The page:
“Erdoğan tried and failed to shut down Twitter in his country last week. Half a million tweets from Turks were recorded in the first 10 hours after the attempted ban, including one from President Abdullah Gül. On Sunday, the Turkish military had better luck in targeting two Syrian MiG-23 planes that Turkey said briefly penetrated its airspace: One that failed to heed warnings to turn around was shot down,” said the editorial.

The Turkish government also announced on Thursday that it will block access to YouTube, citing national security concerns, following a leaked audio recording that was posted on YouTube by a number of different usernames around noon on Thursday. The audio reveals an allegedly top secret conversation between Davutoğlu, Foreign Ministry Undersecretary Feridun Sinirlioğlu, National Intelligence Organization (MİT) head Hakan Fidan and Deputy Chief of General Staff Gen. Yaşar Güler.

Erdoğan confirmed the meeting at a public rally in Diyarbakır on Thursday, saying that the wiretapping of his foreign minister’s office is “immoral, cowardly, dishonest and mean.”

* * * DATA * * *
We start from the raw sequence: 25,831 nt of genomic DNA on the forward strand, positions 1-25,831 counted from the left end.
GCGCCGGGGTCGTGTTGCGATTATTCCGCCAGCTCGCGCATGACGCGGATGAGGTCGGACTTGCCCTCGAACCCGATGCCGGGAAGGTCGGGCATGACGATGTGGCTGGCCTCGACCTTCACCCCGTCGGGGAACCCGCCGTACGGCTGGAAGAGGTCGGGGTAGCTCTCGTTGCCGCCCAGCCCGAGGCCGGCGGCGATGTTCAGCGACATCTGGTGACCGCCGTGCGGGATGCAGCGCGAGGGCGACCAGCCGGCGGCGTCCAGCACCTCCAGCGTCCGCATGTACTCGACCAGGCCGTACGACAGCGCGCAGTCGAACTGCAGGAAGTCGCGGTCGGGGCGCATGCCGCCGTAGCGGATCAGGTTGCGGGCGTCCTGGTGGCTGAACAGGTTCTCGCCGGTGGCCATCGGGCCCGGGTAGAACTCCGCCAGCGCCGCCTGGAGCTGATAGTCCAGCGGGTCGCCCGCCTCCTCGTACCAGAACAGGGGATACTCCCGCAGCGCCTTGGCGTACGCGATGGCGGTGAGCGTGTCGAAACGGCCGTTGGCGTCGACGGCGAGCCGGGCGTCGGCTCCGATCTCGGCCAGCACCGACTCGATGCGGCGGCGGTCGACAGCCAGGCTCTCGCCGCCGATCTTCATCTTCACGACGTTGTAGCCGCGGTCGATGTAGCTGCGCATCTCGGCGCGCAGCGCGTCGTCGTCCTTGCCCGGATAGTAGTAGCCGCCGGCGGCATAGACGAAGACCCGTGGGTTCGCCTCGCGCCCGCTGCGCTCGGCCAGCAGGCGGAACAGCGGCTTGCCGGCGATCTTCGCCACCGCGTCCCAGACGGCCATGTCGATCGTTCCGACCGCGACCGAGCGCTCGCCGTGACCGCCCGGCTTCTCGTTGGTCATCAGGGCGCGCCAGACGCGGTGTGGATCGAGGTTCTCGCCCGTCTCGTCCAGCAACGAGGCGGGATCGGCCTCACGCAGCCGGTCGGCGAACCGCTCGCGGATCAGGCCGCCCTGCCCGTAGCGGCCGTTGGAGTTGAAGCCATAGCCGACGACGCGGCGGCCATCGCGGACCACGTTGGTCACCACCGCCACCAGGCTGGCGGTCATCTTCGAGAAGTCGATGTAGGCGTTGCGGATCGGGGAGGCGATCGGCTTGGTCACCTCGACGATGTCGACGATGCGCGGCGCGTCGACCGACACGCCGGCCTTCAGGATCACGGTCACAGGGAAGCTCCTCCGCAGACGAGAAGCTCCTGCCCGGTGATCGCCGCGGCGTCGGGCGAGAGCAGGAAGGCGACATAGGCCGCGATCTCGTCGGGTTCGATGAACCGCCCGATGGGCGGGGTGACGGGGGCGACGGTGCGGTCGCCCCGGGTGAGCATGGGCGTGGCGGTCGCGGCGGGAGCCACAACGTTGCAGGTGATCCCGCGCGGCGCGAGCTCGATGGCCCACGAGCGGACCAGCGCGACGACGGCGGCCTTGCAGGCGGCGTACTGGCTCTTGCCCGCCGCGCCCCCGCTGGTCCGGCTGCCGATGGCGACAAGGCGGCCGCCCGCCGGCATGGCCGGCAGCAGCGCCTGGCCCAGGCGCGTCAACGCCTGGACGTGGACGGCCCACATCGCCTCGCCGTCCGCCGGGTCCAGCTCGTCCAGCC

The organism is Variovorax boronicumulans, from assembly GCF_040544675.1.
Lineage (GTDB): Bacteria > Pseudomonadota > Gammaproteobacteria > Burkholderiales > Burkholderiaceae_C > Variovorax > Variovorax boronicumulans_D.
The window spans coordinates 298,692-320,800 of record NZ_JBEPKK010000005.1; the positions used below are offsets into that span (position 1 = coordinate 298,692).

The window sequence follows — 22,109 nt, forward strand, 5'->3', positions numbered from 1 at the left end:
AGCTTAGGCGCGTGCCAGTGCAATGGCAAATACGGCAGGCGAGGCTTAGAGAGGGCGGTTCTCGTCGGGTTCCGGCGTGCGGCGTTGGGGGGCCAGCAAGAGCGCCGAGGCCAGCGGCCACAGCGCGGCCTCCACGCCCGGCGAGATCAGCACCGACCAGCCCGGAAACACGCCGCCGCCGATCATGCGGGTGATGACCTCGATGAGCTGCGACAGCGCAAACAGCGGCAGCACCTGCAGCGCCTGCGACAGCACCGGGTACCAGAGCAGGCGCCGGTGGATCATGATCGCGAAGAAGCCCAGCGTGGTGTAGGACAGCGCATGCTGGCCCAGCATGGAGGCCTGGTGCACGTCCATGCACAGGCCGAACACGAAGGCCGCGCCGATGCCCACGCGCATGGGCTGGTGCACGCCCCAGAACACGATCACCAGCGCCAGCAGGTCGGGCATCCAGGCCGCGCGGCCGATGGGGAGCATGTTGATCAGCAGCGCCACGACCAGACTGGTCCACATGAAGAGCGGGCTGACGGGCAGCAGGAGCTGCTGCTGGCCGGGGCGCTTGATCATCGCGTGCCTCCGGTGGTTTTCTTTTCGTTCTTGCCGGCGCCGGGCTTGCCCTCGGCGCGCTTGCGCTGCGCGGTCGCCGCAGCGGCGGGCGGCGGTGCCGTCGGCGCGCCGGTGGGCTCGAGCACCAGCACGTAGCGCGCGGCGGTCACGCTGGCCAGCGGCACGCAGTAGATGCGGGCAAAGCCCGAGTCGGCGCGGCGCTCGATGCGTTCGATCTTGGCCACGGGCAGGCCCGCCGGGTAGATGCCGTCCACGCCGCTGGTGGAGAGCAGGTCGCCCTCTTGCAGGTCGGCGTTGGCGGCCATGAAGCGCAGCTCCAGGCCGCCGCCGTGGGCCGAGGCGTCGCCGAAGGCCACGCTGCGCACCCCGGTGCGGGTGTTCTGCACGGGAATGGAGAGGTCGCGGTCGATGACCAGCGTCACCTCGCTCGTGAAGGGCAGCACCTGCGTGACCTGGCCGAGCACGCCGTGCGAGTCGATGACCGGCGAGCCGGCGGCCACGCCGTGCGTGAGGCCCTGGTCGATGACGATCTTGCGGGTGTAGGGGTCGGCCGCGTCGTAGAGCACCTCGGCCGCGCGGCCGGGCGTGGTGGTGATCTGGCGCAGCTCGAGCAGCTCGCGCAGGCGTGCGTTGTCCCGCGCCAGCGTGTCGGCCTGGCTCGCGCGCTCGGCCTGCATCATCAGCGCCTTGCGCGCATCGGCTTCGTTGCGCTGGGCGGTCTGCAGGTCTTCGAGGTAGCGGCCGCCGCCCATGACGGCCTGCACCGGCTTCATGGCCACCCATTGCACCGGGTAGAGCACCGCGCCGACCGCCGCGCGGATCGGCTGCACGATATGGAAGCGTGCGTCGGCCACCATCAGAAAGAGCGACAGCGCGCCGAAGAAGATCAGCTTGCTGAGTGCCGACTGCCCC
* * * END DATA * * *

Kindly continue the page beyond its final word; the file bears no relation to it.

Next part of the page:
The conversation in the uploaded audio recording focuses on whether the Turkish military should enter Syria to protect the tomb of Süleyman Şah. The voice allegedly belonging to Davutoğlu can be heard saying that “the prime minister said this [the area where the tomb is located] must be evaluated as an opportunity at this juncture.”

When Fidan asked in the recording why they were pushing for an attack on the tomb of Süleyman Şah, Davutoğlu allegedly responded by saying that the pretext for an incursion must be acceptable to the international community.

The Turkish foreign minister also allegedly said, “Without a strong pretext, we cannot tell US Secretary of State [John] Kerry that we need to take severe measures.” Davutoğlu then apparently added that Kerry had asked him whether Turkey was determined to strike Syria.

According to the audio files, Fidan allegedly said, “If needed, I will dispatch four men to Syria. [Then] I could have them fire eight mortar shells at the Turkish side and create an excuse for war. We can also have them attack the tomb of Süleyman Şah as well.”

Sinirlioğlu was also seemingly recorded as saying that Turkey’s national security has turned into cheap material for domestic political consumption. Gen. Güler allegedly warned, “What we are going to do is a direct cause for war.”

Today’s Zaman